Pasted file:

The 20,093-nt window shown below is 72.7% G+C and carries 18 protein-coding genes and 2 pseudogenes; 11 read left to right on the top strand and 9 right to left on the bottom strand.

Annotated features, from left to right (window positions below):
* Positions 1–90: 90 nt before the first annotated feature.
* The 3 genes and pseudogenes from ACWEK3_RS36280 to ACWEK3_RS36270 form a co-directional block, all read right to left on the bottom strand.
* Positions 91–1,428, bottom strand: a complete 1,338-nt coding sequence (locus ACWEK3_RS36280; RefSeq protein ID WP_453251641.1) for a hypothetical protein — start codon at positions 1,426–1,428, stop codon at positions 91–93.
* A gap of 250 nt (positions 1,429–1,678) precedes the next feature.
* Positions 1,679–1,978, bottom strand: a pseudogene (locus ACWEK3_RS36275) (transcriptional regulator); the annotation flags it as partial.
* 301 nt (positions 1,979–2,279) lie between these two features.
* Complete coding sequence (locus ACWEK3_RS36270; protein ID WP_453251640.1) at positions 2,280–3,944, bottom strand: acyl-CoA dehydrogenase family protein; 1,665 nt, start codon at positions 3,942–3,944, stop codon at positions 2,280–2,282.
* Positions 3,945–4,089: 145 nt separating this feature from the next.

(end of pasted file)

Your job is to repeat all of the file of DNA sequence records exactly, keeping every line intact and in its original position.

The 20,093-nt window shown below is 72.7% G+C and carries 18 protein-coding genes and 2 pseudogenes; 11 read left to right on the top strand and 9 right to left on the bottom strand.

Annotated features, from left to right (window positions below):
* Positions 1–90: 90 nt before the first annotated feature.
* The 3 genes and pseudogenes from ACWEK3_RS36280 to ACWEK3_RS36270 form a co-directional block, all read right to left on the bottom strand.
* Positions 91–1,428, bottom strand: a complete 1,338-nt coding sequence (locus ACWEK3_RS36280; RefSeq protein ID WP_453251641.1) for a hypothetical protein — start codon at positions 1,426–1,428, stop codon at positions 91–93.
* A gap of 250 nt (positions 1,429–1,678) precedes the next feature.
* Positions 1,679–1,978, bottom strand: a pseudogene (locus ACWEK3_RS36275) (transcriptional regulator); the annotation flags it as partial.
* 301 nt (positions 1,979–2,279) lie between these two features.
* Complete coding sequence (locus ACWEK3_RS36270; protein ID WP_453251640.1) at positions 2,280–3,944, bottom strand: acyl-CoA dehydrogenase family protein; 1,665 nt, start codon at positions 3,942–3,944, stop codon at positions 2,280–2,282.
* Positions 3,945–4,089: 145 nt separating this feature from the next.